Wednesday, January 28, 2009

Balancing Community and Institutional Interests

Recently, I had the opportunity to participate in a panel discussion held at the University of Texas School of Public Health. The topic was “Health Care Leadership Challenges: Balancing Community and Institutional Interests.” Although this topic was chosen probably a year in advance, its relevance has escalated because of the current economic crisis that is significantly affecting all global economies and having a uniquely negative effect on health care, an industry that was previously considered to be recession-proof.

To present our view on this topic, I could quickly utilize our balanced scorecard approach, which we have discussed before, and have fully committed to on our Journey to Excellence. This balanced scorecard, as you recall, permits us to simultaneously monitor our improvements in clinical quality, service delivery and community value as well as the business literacy of our ministry. This approach has permitted us to focus on the very question that this panel discussed on a continuous basis within CHRISTUS Health.

It has been against the backdrop of this balance of all 4 of our directions that we have made very difficult decisions to exit several of our regions as well as sell St. Joseph Hospital in Houston, one of the first hospitals in the Sisters of Charity Health System (one component of CHRSITUS), which was begun over 140 years ago and was at one time the largest hospital in Houston.

Clearly, this case study brought forward the realities of the question “How does a CEO balance the community need for health care with the institutional need to be fiscally sound?” very vividly. Unfortunately, because of the economic crisis in which we are presently journeying, it is predicted that there will be a potential bankruptcy of over 1,000 hospitals in America during 2009.

Again, this means that this question will be asked over and over again as the year progresses. In the last month, numerous hospitals have been closed in New Jersey, one was shuttered and consolidated into another hospital in Florida, and we continue to deal with a fourth hospital in our various regions that is on the brink of bankruptcy.

Therefore, recognizing that this is a critical question that will be asked more frequently, what are the steps that one takes to seek a reasonable answer?

1. Make sure that community assessments are updated on a continuous basis to verify that the community services that are being provided are essential. We know that quality is impeded on many occasions because of the over-use of services rather than the failure to provide necessary services. This is driven by an overabundance of facilities and medical services in a community. We know that by doing careful needs assessments, we have the opportunity to provide in the information in educational forums that would support closing a service which was not financially stable because the services could be provided by other providers.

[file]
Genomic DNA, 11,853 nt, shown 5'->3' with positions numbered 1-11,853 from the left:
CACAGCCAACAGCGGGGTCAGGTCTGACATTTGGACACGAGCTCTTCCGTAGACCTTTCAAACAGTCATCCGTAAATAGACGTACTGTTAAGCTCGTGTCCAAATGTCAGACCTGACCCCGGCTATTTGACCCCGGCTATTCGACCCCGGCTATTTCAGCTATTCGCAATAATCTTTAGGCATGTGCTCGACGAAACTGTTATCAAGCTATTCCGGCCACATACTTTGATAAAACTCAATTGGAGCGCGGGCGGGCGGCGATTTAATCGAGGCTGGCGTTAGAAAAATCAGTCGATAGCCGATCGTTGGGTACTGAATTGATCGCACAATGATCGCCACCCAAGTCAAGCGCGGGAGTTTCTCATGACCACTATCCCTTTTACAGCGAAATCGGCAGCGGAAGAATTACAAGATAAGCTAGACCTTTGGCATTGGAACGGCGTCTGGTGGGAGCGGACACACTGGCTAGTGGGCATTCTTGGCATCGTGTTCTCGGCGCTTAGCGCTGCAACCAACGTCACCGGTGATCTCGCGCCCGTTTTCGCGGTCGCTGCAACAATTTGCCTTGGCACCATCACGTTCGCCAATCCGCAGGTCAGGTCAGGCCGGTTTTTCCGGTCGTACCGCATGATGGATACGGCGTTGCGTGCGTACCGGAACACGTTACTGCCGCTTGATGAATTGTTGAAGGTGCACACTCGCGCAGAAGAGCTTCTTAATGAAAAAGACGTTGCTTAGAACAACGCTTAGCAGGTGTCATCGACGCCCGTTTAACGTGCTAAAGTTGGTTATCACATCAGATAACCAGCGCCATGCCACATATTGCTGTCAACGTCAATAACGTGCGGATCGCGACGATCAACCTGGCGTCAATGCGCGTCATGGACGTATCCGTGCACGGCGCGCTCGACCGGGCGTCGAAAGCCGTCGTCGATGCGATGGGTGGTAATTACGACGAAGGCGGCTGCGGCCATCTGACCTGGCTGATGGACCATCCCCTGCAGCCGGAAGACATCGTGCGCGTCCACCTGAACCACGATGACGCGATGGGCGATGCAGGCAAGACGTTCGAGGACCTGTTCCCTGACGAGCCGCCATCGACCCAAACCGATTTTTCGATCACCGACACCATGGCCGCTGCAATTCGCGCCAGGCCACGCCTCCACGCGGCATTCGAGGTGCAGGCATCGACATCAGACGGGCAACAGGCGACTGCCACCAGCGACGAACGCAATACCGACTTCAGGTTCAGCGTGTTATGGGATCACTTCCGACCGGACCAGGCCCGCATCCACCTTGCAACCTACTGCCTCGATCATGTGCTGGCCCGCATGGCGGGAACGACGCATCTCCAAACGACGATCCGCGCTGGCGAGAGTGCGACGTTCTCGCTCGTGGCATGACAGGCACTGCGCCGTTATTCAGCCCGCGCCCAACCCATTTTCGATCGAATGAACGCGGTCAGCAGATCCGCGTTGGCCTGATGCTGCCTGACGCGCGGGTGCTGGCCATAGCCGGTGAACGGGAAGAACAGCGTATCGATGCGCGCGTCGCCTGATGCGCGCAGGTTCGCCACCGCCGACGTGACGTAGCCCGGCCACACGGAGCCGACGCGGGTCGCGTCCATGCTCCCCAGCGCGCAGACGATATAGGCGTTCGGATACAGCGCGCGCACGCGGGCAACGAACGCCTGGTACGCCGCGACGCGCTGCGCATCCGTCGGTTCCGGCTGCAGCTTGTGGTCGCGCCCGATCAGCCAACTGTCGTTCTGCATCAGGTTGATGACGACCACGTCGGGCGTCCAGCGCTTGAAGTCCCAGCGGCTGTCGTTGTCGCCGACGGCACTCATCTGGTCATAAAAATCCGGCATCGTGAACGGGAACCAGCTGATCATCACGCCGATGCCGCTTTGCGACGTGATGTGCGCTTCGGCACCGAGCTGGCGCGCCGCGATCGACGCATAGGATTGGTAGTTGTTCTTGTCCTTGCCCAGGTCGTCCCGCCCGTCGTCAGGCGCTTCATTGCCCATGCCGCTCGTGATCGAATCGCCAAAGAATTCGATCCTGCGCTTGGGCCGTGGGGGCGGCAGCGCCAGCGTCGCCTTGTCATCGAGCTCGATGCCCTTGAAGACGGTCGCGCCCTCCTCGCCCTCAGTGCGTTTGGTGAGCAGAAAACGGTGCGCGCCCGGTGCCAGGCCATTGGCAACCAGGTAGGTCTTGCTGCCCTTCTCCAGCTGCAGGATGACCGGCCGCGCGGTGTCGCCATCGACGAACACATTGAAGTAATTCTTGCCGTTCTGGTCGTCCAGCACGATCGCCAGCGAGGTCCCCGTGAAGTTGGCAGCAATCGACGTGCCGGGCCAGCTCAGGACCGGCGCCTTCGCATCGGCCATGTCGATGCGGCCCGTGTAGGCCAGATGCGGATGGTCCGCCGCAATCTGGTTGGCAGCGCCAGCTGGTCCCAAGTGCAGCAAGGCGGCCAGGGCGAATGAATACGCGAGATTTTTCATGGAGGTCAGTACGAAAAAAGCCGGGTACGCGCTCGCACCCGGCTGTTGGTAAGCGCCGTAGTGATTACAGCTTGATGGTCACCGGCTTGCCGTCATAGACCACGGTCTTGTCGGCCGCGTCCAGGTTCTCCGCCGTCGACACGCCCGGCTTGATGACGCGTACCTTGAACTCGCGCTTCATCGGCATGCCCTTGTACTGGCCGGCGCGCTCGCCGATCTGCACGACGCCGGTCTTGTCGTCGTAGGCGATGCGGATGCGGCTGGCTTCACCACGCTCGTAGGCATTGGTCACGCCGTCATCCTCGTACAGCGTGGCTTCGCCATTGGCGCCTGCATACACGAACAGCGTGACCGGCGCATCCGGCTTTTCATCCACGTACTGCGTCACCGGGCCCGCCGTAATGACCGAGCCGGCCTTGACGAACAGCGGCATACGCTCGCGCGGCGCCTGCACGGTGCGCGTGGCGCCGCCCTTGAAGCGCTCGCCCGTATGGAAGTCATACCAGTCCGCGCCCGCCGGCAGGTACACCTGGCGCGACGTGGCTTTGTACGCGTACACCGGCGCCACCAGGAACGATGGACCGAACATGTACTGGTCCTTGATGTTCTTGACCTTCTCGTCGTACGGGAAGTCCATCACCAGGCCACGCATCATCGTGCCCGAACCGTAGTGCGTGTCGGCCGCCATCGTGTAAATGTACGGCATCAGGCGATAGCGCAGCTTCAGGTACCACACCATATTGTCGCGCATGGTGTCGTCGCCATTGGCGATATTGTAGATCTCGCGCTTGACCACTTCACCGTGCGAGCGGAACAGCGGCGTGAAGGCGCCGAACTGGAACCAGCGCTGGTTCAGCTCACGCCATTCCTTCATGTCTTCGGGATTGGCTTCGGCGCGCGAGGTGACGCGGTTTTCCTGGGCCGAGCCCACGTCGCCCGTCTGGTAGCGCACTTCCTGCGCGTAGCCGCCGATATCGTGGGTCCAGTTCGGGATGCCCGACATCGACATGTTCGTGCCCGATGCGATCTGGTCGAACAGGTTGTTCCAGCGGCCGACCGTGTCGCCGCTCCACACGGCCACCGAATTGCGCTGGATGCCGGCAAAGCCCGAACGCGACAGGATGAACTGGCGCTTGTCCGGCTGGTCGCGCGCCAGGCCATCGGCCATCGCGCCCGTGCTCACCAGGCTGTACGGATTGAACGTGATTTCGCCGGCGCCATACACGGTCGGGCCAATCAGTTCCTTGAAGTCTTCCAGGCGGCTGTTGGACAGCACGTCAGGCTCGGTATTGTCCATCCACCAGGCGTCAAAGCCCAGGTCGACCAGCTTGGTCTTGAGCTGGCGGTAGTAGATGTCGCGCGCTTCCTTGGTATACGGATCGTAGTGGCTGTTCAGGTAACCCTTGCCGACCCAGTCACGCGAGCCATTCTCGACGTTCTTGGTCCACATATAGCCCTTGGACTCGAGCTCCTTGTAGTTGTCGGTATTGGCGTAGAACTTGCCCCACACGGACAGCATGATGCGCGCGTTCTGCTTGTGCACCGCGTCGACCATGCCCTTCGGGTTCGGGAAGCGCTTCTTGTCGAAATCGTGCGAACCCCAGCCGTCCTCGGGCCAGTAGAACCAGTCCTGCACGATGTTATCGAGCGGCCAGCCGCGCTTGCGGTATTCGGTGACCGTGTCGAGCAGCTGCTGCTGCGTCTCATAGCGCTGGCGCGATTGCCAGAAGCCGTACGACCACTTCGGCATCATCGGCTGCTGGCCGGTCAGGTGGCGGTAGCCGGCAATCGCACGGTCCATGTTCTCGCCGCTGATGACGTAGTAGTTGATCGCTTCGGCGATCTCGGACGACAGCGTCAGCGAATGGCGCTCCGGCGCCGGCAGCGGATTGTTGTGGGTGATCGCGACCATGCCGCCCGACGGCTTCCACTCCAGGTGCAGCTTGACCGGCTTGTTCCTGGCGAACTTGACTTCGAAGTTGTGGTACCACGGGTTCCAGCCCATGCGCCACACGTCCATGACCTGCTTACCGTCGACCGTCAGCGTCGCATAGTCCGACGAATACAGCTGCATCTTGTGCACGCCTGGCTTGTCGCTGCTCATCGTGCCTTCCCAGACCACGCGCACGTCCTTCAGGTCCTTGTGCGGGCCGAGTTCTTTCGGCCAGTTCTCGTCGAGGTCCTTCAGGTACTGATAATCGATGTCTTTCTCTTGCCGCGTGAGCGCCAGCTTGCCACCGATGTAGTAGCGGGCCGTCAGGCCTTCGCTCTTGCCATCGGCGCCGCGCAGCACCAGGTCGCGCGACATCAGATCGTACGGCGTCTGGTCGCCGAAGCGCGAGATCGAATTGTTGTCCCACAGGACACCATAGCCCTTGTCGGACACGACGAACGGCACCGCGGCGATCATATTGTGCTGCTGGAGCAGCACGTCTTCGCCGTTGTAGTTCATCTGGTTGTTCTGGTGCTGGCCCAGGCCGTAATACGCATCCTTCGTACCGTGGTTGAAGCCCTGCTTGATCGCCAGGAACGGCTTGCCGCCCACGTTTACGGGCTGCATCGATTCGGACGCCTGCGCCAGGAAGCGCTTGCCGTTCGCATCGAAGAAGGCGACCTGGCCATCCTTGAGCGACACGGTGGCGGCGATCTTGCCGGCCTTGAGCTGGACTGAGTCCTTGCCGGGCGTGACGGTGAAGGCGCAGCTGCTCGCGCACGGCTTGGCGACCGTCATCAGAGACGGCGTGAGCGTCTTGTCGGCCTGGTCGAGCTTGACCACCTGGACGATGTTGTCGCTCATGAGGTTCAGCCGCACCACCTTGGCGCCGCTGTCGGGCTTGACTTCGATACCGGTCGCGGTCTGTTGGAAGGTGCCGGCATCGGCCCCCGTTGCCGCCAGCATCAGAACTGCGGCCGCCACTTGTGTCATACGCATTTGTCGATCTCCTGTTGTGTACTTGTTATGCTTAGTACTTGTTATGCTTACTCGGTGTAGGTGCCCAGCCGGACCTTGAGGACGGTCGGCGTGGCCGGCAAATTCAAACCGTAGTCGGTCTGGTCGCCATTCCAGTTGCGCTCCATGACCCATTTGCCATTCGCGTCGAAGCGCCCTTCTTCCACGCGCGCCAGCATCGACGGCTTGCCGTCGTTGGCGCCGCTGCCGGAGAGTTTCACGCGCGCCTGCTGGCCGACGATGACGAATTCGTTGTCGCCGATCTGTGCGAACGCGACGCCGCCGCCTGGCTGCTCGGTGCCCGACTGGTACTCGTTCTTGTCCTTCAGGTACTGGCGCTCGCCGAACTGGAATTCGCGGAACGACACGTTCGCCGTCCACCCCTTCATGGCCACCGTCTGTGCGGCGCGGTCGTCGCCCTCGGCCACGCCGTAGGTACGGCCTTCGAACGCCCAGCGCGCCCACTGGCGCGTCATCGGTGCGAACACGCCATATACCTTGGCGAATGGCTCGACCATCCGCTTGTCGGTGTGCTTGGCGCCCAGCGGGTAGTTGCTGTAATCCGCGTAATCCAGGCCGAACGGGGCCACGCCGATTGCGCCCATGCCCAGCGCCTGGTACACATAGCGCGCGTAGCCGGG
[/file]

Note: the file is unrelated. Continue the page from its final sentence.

2. Study and develop alternative models for delivering the same or similar care that is no longer sustainable from a fiscal standpoint in the model that is presently used. A key example of this would be the need to close a financially unstable hospital in a community that was within 10 or 20 miles of another facility, to which the patients and their families could easily drive. However, it may be that this community needs urgent or emergency care with a closer proximity. Therfore, the alternative might be to open an urgent care center or a convenient clinic, which would be much more cost-effective and permit the more expensive care to be rendered in the nearby hospital.

3. Look for partners in the community who could help support the financial burden of the model which is presently not working for the health system. Certainly, we all know that the financial crisis has exaggerated the number of under- or uninsured people who we are serving in our facilities. The initial impact is often that we see the volume of people in our Emergency Departments rapidly rising, which of course causes the least expensive illnesses to be cared for in the most expensive environment. One workable solution is to form a community collaborative to support and develop a Federally Qualified Health Center that is run by a community board and sustained by community support.

Clearly, the tension between community needs and health care delivery system interests has always been present. But it is clear that the economic crisis we are facing today has only accelerated this tension and has caused this question to be at the forefront of the challenges facing health care leaders. By recognizing that this is an important issue, keeping it high on the agenda of the leadership team and board meetings and by formulating potential other pathways to take to address this tension and minimize it, we have the opportunity to be more successful in creating a strongly supported solution than if we do not face the reality of the question as early as possible.

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